I grew up on the Southwest side of Chicago in the 1970s, and played baseball in the Little League run by our town's park district. It was a large suburb, there were tons of kids and it had to be quite an undertaking. The start of the season was a big deal; every kid from every team got to wear their uniform and parade down 95th Street. I loved it because we would pass by an old army tank, and it made me feel patriotic.
Looking back on it now, I'd have to say it was a very well-run organization. There were so many kids that even for the same age group, there was more than one level or "league," and each level had plenty of teams. Yes, there were multiple fields in multiple parks throughout town, but it still had to be a scheduling nightmare.
The official name of the organization was Oak Lawn Baseball for Boys. For a long time, that was a perfectly acceptable name. I believe it was in 1975 when that name became quite controversial.
There was a big push for girls to be allowed to play little league, and to change the name of the organization. I'm sure the parents of the kids my age would remember all the details much better than I, but the players were aware of it. Anyway, there was a girl in my league by the following year. Of course it was a hot topic, and we didn't believe a girl could compete at our level, but we didn't really care as long as the season started on time.
In a previous post, Baseball in the 70s: Little League, Fast Pitch and Harry Caray, I detailed how playing fast pitch on the side of a local school really helped me learn how to pitch and hit. So I was 12 in a league for 10, 11 and 12 year olds, and I was large for my age. After years of playing fast pitch every day, I was one of the fastest pitchers in the league. The catchers used to put little sponges or dish washing pads inside their mitt to soften the impact. I was accustomed to striking a lot of guys out; usually only one hitter per team gave me trouble.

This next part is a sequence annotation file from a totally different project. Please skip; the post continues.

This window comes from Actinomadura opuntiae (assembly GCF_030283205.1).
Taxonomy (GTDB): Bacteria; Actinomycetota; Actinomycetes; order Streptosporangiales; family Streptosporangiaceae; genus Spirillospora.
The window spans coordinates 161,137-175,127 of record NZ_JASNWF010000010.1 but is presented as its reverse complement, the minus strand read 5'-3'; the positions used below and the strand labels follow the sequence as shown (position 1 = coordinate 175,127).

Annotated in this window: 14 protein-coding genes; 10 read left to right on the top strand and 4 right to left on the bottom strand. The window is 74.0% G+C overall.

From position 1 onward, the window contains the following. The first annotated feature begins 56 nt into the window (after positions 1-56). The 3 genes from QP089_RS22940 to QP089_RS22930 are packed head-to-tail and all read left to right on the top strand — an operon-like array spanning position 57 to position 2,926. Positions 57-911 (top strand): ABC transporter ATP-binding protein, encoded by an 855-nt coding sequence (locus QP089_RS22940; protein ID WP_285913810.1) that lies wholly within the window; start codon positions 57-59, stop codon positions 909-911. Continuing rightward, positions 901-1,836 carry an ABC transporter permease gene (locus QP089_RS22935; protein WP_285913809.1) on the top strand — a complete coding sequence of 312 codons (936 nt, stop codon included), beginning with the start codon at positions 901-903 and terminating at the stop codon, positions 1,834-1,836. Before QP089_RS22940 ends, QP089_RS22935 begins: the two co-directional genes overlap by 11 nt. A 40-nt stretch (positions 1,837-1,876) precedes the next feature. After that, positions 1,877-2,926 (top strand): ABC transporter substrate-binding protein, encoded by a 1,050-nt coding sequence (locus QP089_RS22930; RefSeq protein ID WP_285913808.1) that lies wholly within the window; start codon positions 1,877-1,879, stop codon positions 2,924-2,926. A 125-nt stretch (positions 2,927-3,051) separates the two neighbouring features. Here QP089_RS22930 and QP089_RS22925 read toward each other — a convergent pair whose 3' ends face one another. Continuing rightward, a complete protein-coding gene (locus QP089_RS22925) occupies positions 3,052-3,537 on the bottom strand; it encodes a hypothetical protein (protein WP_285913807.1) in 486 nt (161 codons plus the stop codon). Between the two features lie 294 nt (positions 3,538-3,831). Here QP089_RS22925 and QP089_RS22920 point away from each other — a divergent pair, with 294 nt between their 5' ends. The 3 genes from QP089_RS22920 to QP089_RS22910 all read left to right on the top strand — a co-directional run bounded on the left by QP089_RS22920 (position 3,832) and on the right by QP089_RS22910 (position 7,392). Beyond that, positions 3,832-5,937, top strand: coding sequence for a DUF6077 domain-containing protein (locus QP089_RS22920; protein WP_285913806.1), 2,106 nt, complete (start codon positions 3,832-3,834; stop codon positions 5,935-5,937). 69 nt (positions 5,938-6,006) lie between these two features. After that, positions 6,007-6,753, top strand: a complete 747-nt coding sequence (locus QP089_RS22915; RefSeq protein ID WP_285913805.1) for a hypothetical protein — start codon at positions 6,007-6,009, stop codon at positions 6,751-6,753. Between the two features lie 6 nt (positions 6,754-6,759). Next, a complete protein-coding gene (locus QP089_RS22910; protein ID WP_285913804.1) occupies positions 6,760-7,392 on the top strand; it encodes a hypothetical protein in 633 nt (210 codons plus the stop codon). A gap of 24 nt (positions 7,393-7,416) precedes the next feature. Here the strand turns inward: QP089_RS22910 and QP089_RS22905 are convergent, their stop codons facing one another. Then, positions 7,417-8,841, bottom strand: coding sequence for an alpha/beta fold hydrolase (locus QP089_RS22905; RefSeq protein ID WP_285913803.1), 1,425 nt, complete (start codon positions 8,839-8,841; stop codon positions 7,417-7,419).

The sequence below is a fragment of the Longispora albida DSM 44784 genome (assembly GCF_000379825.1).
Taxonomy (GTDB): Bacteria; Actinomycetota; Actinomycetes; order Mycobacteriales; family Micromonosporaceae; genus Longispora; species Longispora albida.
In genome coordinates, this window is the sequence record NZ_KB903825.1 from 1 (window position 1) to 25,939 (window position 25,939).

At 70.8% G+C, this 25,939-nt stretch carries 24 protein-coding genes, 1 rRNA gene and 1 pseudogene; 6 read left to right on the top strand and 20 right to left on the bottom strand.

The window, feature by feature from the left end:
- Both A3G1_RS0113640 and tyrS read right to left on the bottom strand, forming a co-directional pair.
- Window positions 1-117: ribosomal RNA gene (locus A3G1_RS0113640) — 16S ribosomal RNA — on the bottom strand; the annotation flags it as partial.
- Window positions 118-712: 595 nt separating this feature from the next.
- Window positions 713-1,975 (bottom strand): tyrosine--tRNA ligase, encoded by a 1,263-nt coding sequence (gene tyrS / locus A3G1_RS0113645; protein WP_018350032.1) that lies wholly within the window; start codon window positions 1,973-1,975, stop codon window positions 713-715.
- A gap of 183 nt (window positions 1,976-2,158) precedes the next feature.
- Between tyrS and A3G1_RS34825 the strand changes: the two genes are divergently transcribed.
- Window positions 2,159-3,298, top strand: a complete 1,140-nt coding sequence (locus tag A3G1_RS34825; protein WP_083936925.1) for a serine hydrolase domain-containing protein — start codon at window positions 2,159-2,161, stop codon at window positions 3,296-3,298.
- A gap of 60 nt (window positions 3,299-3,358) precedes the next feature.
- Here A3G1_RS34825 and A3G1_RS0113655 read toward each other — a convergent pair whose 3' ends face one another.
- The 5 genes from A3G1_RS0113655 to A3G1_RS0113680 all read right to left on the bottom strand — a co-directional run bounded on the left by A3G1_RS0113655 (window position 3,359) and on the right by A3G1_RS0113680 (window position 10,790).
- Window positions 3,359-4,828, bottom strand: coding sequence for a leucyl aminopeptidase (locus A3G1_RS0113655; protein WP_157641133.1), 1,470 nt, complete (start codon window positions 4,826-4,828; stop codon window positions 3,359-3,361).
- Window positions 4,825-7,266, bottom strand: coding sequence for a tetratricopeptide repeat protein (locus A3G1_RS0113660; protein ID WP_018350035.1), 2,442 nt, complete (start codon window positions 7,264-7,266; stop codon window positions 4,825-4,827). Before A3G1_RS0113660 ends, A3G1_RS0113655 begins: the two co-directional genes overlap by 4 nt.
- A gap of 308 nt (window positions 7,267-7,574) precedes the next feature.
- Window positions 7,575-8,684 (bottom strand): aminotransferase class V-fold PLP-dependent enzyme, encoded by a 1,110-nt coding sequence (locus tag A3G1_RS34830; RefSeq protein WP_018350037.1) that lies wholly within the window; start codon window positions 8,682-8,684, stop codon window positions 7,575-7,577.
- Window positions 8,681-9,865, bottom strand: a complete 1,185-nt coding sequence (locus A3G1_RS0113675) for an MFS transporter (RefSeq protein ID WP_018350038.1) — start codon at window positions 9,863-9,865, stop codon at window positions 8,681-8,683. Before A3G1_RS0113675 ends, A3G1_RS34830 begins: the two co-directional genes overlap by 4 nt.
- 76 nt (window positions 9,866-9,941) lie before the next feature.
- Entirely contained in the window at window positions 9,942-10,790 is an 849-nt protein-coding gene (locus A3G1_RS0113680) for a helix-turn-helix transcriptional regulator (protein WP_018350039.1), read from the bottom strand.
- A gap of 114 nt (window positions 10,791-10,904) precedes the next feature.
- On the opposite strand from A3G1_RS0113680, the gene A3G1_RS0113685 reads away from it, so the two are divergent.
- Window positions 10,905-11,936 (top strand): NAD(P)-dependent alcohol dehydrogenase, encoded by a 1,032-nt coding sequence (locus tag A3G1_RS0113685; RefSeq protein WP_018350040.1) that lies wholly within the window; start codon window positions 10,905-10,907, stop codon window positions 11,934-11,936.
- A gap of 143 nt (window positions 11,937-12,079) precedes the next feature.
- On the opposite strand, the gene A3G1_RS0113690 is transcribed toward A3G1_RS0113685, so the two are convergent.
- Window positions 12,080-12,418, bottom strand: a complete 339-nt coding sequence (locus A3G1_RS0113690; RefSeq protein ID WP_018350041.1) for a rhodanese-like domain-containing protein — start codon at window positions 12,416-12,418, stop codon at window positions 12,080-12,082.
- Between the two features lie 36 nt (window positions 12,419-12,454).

The first time I faced "the team with the girl" that season, I pitched well, even getting their best hitter out. I was distracted facing her, though. Not because she was a girl, or I was afraid to hit her with a pitch or anything. The way she took practice swings and stood in the batter's box, it was obvious she could hit. I watched her in the field, and she could throw and catch, too. She was better than half the boys on her team.
What made it distracting was the large amount of vocal family and friends that came out to support her. We were used to somebody, each game, from our team or theirs, having a big group come out to cheer. This was different; they weren't just cheering for her, but for the rights of girls to play baseball just like the boys. I didn't have a problem with that; if she was in our league and wanted to be treated equally, I would pitch to her accordingly. I didn't ease up one bit, and probably threw a bit harder to her than most. I liked striking her out and quieting her contingent.
The second time we played that team, she had greatly progressed. She had more confidence, batted higher up in the order and her contingent was larger and louder. I think I struck her out the first time I faced her, but it was a long at bat and she made solid contact consistently. Later in the game, her team was threatening when she came to the plate. I was bound and determined to strike her out to end the inning. I reared back and threw as hard as I could, and she crushed it.
She hit that ball farther than anyone I ever faced. The park we were playing in didn't have any fences, so there was no "automatic" home run. The poor outfielder had to run after the ball, and I think he picked it up somewhere in Indiana.
Her friends and family went nuts: They jumped up and down, clapping and cheering like it was the end of the world. And in a way, it was.
All I could think was "Welcome to Oak Lawn Baseball for Kids."